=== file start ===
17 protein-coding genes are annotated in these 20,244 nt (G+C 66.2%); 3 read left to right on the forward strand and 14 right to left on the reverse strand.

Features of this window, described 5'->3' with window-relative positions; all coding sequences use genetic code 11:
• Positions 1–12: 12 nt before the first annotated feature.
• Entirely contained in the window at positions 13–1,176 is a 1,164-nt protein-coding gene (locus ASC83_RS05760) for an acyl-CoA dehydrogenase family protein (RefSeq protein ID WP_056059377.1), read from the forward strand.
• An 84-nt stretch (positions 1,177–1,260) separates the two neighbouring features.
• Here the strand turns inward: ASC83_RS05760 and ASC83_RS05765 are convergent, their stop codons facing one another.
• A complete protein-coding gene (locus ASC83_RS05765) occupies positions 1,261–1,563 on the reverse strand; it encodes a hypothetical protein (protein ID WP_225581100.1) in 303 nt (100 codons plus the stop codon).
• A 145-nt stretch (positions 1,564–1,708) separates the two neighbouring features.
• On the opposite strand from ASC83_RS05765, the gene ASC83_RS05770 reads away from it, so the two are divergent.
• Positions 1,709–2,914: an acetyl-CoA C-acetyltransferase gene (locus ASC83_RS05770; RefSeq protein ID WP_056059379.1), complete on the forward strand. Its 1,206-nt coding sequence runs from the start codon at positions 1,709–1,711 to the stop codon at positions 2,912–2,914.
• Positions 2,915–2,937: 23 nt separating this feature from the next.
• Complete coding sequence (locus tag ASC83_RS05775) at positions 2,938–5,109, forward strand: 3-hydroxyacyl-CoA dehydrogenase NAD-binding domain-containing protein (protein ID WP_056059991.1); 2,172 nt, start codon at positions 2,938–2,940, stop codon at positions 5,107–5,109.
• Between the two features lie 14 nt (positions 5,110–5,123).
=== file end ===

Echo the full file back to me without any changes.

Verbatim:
17 protein-coding genes are annotated in these 20,244 nt (G+C 66.2%); 3 read left to right on the forward strand and 14 right to left on the reverse strand.

Features of this window, described 5'->3' with window-relative positions; all coding sequences use genetic code 11:
• Positions 1–12: 12 nt before the first annotated feature.
• Entirely contained in the window at positions 13–1,176 is a 1,164-nt protein-coding gene (locus ASC83_RS05760) for an acyl-CoA dehydrogenase family protein (RefSeq protein ID WP_056059377.1), read from the forward strand.
• An 84-nt stretch (positions 1,177–1,260) separates the two neighbouring features.
• Here the strand turns inward: ASC83_RS05760 and ASC83_RS05765 are convergent, their stop codons facing one another.
• A complete protein-coding gene (locus ASC83_RS05765) occupies positions 1,261–1,563 on the reverse strand; it encodes a hypothetical protein (protein ID WP_225581100.1) in 303 nt (100 codons plus the stop codon).
• A 145-nt stretch (positions 1,564–1,708) separates the two neighbouring features.
• On the opposite strand from ASC83_RS05765, the gene ASC83_RS05770 reads away from it, so the two are divergent.
• Positions 1,709–2,914: an acetyl-CoA C-acetyltransferase gene (locus ASC83_RS05770; RefSeq protein ID WP_056059379.1), complete on the forward strand. Its 1,206-nt coding sequence runs from the start codon at positions 1,709–1,711 to the stop codon at positions 2,912–2,914.
• Positions 2,915–2,937: 23 nt separating this feature from the next.
• Complete coding sequence (locus tag ASC83_RS05775) at positions 2,938–5,109, forward strand: 3-hydroxyacyl-CoA dehydrogenase NAD-binding domain-containing protein (protein ID WP_056059991.1); 2,172 nt, start codon at positions 2,938–2,940, stop codon at positions 5,107–5,109.
• Between the two features lie 14 nt (positions 5,110–5,123).